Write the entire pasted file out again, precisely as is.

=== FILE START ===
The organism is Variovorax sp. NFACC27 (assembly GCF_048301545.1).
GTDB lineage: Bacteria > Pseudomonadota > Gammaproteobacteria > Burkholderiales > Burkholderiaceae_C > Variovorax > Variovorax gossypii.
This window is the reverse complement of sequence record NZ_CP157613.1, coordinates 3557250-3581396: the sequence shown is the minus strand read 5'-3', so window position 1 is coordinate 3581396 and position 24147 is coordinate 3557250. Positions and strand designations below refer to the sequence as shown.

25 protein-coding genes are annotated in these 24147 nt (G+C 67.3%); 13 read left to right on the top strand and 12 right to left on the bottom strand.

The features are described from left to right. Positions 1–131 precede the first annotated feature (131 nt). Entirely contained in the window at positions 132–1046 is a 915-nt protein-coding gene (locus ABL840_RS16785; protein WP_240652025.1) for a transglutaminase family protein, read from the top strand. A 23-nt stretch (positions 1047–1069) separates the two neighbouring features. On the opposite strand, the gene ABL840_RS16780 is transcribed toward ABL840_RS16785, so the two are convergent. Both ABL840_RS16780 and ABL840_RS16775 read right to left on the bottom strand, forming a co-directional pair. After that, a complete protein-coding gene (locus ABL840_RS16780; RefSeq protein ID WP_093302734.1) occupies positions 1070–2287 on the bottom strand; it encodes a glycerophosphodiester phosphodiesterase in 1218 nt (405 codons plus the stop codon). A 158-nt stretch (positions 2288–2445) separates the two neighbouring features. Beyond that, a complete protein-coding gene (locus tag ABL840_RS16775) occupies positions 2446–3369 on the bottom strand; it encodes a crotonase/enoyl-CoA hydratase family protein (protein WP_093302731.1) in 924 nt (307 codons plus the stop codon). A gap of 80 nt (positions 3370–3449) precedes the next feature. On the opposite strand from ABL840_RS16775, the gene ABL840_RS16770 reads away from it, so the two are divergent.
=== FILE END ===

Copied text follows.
The organism is Variovorax sp. NFACC27 (assembly GCF_048301545.1).
GTDB lineage: Bacteria > Pseudomonadota > Gammaproteobacteria > Burkholderiales > Burkholderiaceae_C > Variovorax > Variovorax gossypii.
This window is the reverse complement of sequence record NZ_CP157613.1, coordinates 3557250-3581396: the sequence shown is the minus strand read 5'-3', so window position 1 is coordinate 3581396 and position 24147 is coordinate 3557250. Positions and strand designations below refer to the sequence as shown.

25 protein-coding genes are annotated in these 24147 nt (G+C 67.3%); 13 read left to right on the top strand and 12 right to left on the bottom strand.

The features are described from left to right. Positions 1–131 precede the first annotated feature (131 nt). Entirely contained in the window at positions 132–1046 is a 915-nt protein-coding gene (locus ABL840_RS16785; protein WP_240652025.1) for a transglutaminase family protein, read from the top strand. A 23-nt stretch (positions 1047–1069) separates the two neighbouring features. On the opposite strand, the gene ABL840_RS16780 is transcribed toward ABL840_RS16785, so the two are convergent. Both ABL840_RS16780 and ABL840_RS16775 read right to left on the bottom strand, forming a co-directional pair. After that, a complete protein-coding gene (locus ABL840_RS16780; RefSeq protein ID WP_093302734.1) occupies positions 1070–2287 on the bottom strand; it encodes a glycerophosphodiester phosphodiesterase in 1218 nt (405 codons plus the stop codon). A 158-nt stretch (positions 2288–2445) separates the two neighbouring features. Beyond that, a complete protein-coding gene (locus tag ABL840_RS16775) occupies positions 2446–3369 on the bottom strand; it encodes a crotonase/enoyl-CoA hydratase family protein (protein WP_093302731.1) in 924 nt (307 codons plus the stop codon). A gap of 80 nt (positions 3370–3449) precedes the next feature. On the opposite strand from ABL840_RS16775, the gene ABL840_RS16770 reads away from it, so the two are divergent.